Wednesday, July 1, 2015

What is a Compliance Management System?

Jonathan Foxx
President & Managing Director

Nary a week goes by that I do not talk to somebody about the concept of a Compliance Management System, or "CMS" for short. Now made famous by the CFPB's examination protocol, the CMS has become the sine qua non for federal and state examination readiness.

I have written extensively on the Compliance Management System. Perhaps these two articles would be of interest to you:

Policy, Procedures, and Examinations - Part I: Mortgage Brokers

Policy, Procedures, and Examinations - Part II: Mortgage Bankers

Some companies want to retain us to put in place a CMS, not realizing that, in most cases, they already have one! There are law firms and compliance firms that have no problem in charging terrifically and immoderately for something that is largely hiding in plain sight. Tabulated binders, sophisticated templates, and all manner of bells and whistles are sold to credulous companies seeking the Holy Grail to the CMS requirements. 

Of course, we work with clients on their CMS needs. But first I let them know that if they are maintaining certain basic compliance structures, they likely already have a CMS! Maybe it needs to be reviewed by a firm such as ours, but that review can be done by just going through the structure itself easily and at a modest fee.

I am going to give you a brief checklist of sorts. Consider it a way to get prepared for a banking examination, whether state or federal. The checklist tells you what an examiner is going to look at in determining if you have a CMS.

So what is hiding in plain sight? The structural components that I provide in the checklist. If you satisfy these components, you will be ready - and many of you already do satisfy these components - without having to go out and retain a firm to build for you what you have already built for yourselves!

Seek guidance, where possible. 

Seek compliance support, where needed.

Fortify the weaknesses and ensure the strengths.

But first and foremost, take stock of the existing compliance structure. You may be surprised to learn that the CMS purveyors' fancy binders and due diligence tasks are already manifest in your Compliance Management System and the compliance elements are working just fine!

What you need to know is that compliance examinations start with a top-down, process-oriented, comprehensive review and analysis of an institution’s compliance management system. 

Here's a checklist that a compliance examiner considers:

  • the knowledge level and attitude of management and personnel;
  • management’s responsiveness to emerging issues and past or self-identified compliance deficiencies;
  • compliance organizational structure such as reporting relationships and recent experiences with staff turnover;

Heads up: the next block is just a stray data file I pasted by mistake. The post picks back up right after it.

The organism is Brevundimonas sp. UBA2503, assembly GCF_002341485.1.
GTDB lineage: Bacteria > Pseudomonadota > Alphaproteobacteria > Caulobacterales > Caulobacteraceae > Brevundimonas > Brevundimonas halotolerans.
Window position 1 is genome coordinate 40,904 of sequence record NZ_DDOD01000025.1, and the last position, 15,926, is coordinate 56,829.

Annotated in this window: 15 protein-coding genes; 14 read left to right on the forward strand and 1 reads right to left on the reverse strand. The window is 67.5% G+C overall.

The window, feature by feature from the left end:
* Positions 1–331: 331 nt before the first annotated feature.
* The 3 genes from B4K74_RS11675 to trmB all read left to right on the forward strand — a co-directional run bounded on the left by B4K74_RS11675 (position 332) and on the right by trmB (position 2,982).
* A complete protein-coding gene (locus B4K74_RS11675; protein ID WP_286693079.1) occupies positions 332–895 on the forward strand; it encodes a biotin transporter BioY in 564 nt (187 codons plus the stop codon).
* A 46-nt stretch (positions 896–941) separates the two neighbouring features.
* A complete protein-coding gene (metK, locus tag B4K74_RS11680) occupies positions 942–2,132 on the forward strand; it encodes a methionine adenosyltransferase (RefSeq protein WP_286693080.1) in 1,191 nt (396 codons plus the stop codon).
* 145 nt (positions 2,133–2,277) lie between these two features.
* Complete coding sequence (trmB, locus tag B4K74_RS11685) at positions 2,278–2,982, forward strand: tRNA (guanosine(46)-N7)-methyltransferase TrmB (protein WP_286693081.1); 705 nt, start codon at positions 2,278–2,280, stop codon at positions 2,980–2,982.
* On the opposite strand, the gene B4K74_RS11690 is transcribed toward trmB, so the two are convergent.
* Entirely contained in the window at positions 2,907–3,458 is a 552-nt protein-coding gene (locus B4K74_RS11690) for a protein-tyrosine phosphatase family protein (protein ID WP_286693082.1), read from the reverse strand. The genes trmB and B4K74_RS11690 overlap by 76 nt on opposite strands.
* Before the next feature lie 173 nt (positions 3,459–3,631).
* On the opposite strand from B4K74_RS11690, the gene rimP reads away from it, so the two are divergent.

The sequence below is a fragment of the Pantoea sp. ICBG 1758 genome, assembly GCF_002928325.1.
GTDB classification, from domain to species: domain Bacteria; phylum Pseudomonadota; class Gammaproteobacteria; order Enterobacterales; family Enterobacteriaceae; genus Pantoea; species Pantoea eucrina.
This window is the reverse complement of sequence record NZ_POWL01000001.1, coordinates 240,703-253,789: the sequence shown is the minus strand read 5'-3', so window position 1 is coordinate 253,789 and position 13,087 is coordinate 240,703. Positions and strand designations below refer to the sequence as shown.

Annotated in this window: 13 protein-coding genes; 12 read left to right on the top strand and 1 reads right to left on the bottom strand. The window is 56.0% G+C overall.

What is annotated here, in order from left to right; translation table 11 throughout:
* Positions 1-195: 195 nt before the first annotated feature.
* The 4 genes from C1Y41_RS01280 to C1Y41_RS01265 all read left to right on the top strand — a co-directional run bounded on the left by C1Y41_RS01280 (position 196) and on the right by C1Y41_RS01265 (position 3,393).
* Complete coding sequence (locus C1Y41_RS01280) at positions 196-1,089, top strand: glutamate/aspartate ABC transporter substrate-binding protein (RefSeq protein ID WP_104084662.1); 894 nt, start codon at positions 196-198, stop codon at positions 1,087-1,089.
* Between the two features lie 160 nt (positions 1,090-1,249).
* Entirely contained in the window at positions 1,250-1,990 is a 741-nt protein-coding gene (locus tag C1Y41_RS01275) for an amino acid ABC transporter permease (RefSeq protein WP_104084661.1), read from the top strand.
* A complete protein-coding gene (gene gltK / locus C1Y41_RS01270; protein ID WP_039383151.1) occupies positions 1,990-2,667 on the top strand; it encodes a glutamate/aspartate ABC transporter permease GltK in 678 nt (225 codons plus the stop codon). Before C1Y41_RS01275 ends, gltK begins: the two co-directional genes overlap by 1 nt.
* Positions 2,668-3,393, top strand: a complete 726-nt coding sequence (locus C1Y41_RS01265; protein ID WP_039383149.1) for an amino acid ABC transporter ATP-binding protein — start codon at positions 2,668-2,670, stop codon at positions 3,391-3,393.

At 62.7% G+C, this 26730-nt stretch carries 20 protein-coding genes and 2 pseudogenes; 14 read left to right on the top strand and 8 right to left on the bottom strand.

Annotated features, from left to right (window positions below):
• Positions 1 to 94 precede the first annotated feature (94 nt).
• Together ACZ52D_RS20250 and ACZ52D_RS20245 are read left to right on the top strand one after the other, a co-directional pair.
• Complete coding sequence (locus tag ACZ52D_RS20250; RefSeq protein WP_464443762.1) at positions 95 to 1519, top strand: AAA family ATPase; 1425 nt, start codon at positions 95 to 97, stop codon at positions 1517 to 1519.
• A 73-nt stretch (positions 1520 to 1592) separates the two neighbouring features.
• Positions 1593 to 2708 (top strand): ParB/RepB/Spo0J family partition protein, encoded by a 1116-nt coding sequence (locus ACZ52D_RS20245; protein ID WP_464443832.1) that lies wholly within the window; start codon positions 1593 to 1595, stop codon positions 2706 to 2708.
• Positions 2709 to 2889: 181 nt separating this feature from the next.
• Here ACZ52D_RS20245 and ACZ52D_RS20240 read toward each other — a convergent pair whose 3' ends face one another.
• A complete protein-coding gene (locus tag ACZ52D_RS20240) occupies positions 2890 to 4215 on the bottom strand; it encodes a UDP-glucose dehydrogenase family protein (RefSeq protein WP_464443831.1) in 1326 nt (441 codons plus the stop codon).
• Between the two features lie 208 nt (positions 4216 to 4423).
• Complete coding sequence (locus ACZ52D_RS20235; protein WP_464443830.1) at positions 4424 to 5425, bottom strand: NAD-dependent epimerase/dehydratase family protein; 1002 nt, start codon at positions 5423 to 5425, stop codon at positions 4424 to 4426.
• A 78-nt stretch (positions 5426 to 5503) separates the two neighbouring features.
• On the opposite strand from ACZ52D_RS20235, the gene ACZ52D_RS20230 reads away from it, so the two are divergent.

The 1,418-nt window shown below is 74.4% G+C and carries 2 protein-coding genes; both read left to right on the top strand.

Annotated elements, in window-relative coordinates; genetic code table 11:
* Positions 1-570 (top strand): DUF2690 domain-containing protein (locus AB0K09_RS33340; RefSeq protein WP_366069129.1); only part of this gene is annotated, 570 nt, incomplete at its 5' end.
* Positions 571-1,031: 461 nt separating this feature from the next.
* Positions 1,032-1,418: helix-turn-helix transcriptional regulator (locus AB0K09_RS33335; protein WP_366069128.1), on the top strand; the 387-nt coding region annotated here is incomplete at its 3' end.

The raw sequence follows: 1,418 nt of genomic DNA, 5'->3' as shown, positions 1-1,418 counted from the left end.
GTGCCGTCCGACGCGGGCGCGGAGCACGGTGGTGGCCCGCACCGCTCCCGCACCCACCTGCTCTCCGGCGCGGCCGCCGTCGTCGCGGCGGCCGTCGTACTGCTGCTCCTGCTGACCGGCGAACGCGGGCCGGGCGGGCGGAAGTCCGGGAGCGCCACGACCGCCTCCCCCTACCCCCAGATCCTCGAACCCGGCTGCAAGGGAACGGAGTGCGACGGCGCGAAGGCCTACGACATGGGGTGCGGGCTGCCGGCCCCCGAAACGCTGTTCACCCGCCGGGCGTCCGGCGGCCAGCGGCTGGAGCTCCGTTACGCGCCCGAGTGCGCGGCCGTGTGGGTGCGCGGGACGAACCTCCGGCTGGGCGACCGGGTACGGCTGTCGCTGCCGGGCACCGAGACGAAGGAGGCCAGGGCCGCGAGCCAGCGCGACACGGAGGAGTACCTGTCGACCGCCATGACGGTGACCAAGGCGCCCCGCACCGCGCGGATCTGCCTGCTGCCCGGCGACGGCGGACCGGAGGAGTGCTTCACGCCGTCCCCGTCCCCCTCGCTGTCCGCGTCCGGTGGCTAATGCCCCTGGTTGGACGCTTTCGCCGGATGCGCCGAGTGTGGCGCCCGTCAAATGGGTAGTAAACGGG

• management information systems;
  • policies and procedures;
  • training; and
  • monitoring and audit programs.

Based on the results of this review, the examiner may conclude that weaknesses in the institution’s compliance management system may result in current or future noncompliance with federal consumer protection laws, regulations, or policy statements. 

Then the examiner determines, based on this analysis, whether transaction testing is warranted to further study particular risk in an entire operational area or regulation, or only a limited aspect of an area or regulation. 

But, generally, the more confidence an examiner has in an institution’s compliance management system, the less transaction testing an examiner may do.

Banking departments and federal agencies take the position that the management of a financial institution is responsible for complying with all federal consumer protection laws and regulations. Management really cannot slough off the responsibility to lower level personnel. While the formality and complexity of Compliance Management Systems will vary greatly among institutions, management is expected to have a system in place that effectively oversees compliance risk, consistent with the institution's size, complexity, risk profile, and product array.

If you gear your Compliance Management System to contain the foregoing checklist elements, and if you understand that examiners are going to manage the examination based on risk, you will get prepared and may even find that there will be a reduction of the on-site examination presence. This also means that an examiner might require elevated supervisory attention if the there are weaknesses that you could have strengthened all along but, for whatever reason, chose not to do so. 

By focusing on Compliance Management Systems, examiners are able to identify the causes of deficiencies and suggest appropriate corrective actions designed to address the problems. 

It is a heuristic that works for them. 

It should be a heuristic that works for you!

1 comment:

Zoya Khan said...

A Compliance management system is an integrated system comprised of written documents, functions, processes, controls, and tools that help an organization comply with legal requirements and minimize harm to consumers due to violations of law.